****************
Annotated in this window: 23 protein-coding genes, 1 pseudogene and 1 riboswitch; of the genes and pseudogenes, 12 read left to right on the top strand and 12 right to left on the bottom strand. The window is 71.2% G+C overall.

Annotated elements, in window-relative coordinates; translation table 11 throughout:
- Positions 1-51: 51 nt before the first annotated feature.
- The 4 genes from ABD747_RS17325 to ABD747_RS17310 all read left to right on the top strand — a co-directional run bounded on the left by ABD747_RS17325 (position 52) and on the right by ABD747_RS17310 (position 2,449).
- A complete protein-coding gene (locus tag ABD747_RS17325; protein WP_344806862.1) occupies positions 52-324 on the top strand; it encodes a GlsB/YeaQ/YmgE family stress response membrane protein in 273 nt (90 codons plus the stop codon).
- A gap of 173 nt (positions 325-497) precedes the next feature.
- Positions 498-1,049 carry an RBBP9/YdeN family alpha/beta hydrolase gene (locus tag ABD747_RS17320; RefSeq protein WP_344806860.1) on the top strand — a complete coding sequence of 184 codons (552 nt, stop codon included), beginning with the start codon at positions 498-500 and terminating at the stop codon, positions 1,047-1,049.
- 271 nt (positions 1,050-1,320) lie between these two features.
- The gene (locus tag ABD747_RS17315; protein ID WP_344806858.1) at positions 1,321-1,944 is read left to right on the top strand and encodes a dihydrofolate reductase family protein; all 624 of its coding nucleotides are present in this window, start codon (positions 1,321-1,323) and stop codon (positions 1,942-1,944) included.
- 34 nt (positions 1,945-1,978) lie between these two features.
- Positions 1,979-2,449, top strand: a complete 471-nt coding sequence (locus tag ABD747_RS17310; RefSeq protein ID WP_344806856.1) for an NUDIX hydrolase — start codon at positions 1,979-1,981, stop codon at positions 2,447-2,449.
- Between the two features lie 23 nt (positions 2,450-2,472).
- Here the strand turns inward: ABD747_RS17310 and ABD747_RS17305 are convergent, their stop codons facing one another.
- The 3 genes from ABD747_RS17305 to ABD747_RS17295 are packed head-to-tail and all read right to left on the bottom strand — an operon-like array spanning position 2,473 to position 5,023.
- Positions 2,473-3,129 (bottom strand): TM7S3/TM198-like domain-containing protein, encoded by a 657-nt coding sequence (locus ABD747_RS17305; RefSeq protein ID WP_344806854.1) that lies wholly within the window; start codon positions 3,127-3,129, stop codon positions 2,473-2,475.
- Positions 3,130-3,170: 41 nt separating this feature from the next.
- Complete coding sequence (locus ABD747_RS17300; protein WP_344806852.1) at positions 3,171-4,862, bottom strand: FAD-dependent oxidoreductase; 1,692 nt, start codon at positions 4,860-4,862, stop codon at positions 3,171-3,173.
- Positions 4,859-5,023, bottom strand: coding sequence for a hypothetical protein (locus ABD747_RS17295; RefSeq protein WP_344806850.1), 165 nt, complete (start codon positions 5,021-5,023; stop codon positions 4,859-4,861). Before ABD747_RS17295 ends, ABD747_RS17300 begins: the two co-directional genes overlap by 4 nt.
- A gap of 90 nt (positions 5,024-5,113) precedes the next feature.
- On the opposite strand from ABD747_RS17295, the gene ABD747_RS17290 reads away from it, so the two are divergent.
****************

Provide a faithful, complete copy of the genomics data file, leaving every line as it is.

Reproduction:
Annotated in this window: 23 protein-coding genes, 1 pseudogene and 1 riboswitch; of the genes and pseudogenes, 12 read left to right on the top strand and 12 right to left on the bottom strand. The window is 71.2% G+C overall.

Annotated elements, in window-relative coordinates; translation table 11 throughout:
- Positions 1-51: 51 nt before the first annotated feature.
- The 4 genes from ABD747_RS17325 to ABD747_RS17310 all read left to right on the top strand — a co-directional run bounded on the left by ABD747_RS17325 (position 52) and on the right by ABD747_RS17310 (position 2,449).
- A complete protein-coding gene (locus tag ABD747_RS17325; protein WP_344806862.1) occupies positions 52-324 on the top strand; it encodes a GlsB/YeaQ/YmgE family stress response membrane protein in 273 nt (90 codons plus the stop codon).
- A gap of 173 nt (positions 325-497) precedes the next feature.
- Positions 498-1,049 carry an RBBP9/YdeN family alpha/beta hydrolase gene (locus tag ABD747_RS17320; RefSeq protein WP_344806860.1) on the top strand — a complete coding sequence of 184 codons (552 nt, stop codon included), beginning with the start codon at positions 498-500 and terminating at the stop codon, positions 1,047-1,049.
- 271 nt (positions 1,050-1,320) lie between these two features.
- The gene (locus tag ABD747_RS17315; protein ID WP_344806858.1) at positions 1,321-1,944 is read left to right on the top strand and encodes a dihydrofolate reductase family protein; all 624 of its coding nucleotides are present in this window, start codon (positions 1,321-1,323) and stop codon (positions 1,942-1,944) included.
- 34 nt (positions 1,945-1,978) lie between these two features.
- Positions 1,979-2,449, top strand: a complete 471-nt coding sequence (locus tag ABD747_RS17310; RefSeq protein ID WP_344806856.1) for an NUDIX hydrolase — start codon at positions 1,979-1,981, stop codon at positions 2,447-2,449.
- Between the two features lie 23 nt (positions 2,450-2,472).
- Here the strand turns inward: ABD747_RS17310 and ABD747_RS17305 are convergent, their stop codons facing one another.
- The 3 genes from ABD747_RS17305 to ABD747_RS17295 are packed head-to-tail and all read right to left on the bottom strand — an operon-like array spanning position 2,473 to position 5,023.
- Positions 2,473-3,129 (bottom strand): TM7S3/TM198-like domain-containing protein, encoded by a 657-nt coding sequence (locus ABD747_RS17305; RefSeq protein ID WP_344806854.1) that lies wholly within the window; start codon positions 3,127-3,129, stop codon positions 2,473-2,475.
- Positions 3,130-3,170: 41 nt separating this feature from the next.
- Complete coding sequence (locus ABD747_RS17300; protein WP_344806852.1) at positions 3,171-4,862, bottom strand: FAD-dependent oxidoreductase; 1,692 nt, start codon at positions 4,860-4,862, stop codon at positions 3,171-3,173.
- Positions 4,859-5,023, bottom strand: coding sequence for a hypothetical protein (locus ABD747_RS17295; RefSeq protein WP_344806850.1), 165 nt, complete (start codon positions 5,021-5,023; stop codon positions 4,859-4,861). Before ABD747_RS17295 ends, ABD747_RS17300 begins: the two co-directional genes overlap by 4 nt.
- A gap of 90 nt (positions 5,024-5,113) precedes the next feature.
- On the opposite strand from ABD747_RS17295, the gene ABD747_RS17290 reads away from it, so the two are divergent.